DOI: 10.1161/circ.148.suppl_1.13187 ISSN: 0009-7322

Abstract 13187: TikTok and Cardiovascular Health: An Analysis of TikTok as a Potential Outlet to Increase Cardiovascular Health Literacy

Liem Pham, Ezra Schneier, Natalia Dafonte, Kevin Posner, Daniel Thiemann, Pranay Vaidya, Sarah Timmapuri
  • Physiology (medical)
  • Cardiology and Cardiovascular Medicine

Introduction: Multidisciplinary approaches promoting continued patient education may improve patient adherence and reduce hospitalizations. The recent emergence of short video applications provides a new avenue for health-related education. Current and future patients can benefit from utilizing this new media resource to expand cardiovascular health literacy and promote positive outcomes.

Methods: TikTok was queried in #cardiology, #cardiologylife, #interventionalcardiology, #pediatriccardiology, #cardiologynurse between 11/15/22-11/18/22. Inclusion criteria were English videos focused on information, inspiration, or wellness from US healthcare professionals between 2021-2022. Posts that met inclusion criteria (N=218) were statistically analyzed. A linear model was created to estimate a value for views.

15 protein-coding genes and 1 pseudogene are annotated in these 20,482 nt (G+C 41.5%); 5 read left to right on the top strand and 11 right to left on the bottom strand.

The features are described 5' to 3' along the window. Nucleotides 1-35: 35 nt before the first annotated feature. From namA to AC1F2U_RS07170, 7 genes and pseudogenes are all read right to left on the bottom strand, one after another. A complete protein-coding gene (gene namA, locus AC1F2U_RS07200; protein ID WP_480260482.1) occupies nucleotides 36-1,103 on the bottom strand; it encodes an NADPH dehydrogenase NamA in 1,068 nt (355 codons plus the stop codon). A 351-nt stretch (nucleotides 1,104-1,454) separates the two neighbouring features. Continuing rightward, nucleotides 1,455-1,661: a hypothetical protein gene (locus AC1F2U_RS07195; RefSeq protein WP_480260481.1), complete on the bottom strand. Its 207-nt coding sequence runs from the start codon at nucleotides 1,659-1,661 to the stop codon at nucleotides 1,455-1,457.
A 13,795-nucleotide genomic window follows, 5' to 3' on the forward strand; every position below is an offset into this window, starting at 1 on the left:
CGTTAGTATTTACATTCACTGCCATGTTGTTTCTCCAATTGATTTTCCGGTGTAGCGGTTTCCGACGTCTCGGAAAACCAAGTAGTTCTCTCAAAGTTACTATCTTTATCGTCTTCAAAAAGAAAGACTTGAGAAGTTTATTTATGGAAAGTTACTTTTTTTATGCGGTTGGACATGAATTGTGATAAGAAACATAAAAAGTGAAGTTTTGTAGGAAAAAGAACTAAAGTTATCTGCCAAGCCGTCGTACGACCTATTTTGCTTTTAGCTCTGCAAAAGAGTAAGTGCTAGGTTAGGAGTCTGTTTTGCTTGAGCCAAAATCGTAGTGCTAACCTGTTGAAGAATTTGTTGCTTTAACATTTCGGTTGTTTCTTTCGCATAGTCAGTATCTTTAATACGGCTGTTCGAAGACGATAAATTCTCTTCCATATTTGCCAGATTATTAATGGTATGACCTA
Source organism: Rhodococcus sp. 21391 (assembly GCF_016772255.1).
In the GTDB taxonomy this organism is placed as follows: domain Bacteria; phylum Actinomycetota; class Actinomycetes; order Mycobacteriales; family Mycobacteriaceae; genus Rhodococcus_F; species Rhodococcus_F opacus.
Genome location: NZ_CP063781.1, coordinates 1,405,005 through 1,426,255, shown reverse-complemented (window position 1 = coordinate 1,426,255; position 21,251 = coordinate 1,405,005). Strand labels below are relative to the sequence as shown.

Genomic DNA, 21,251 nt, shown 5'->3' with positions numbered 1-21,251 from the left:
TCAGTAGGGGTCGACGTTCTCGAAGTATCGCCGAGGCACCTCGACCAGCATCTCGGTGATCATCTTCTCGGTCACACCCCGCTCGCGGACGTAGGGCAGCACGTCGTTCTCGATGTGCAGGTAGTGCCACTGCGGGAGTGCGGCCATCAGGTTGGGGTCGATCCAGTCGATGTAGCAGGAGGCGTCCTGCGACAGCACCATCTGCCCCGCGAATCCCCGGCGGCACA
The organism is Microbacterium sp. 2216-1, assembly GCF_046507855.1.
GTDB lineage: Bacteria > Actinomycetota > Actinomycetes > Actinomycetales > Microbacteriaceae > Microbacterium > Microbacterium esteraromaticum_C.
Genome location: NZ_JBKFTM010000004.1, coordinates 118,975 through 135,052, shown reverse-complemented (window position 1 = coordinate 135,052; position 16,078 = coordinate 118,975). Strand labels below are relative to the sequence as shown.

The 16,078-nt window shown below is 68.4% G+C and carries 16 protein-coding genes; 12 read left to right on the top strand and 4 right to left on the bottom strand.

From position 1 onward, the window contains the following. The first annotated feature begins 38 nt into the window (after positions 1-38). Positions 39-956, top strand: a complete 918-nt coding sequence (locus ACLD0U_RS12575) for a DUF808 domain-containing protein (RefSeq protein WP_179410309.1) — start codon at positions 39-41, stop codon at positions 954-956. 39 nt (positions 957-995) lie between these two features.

Results: The year 2022 had the highest values of 324,077 views, 14,901 likes, and 1170 downloads, as opposed to 2021 with 305,377 views, 6918 likes, and 508 downloads. Of the 218 videos, 127 (58.3%) involved information, 45 (20.6%) involved inspiration, and 46 (21.1%) involved wellness. The difference in mean views between 2021 and 2022 was 38,937 (p=0.23), suggesting a potential upward trend. The difference in mean likes and downloads between 2021 and 2022 was 2909 (p=0.009) and 276 (p=0.013) respectively. Linear modeling revealed a strong relationship between likes/downloads and views, but could not predict the number of views on a video. While we cannot confidently state that the mean number of views is increasing, we have determined that likes and downloads are certainly increasing with expanding engagement.

Conclusions: The results of this study highlight the use of social media, specifically TikTok, as an inexpensive and passive way to improve health literacy. The increasing average number of views from 2021 to 2022 illustrates the upward trend among users and how TikTok can be used in a multidisciplinary approach to patient care and patient education. Further research is required to determine the role TikTok may play in patient care and how it may be utilized to inform the care of specific patient populations; however, the opportunities it may provide are promising.

More from our Archive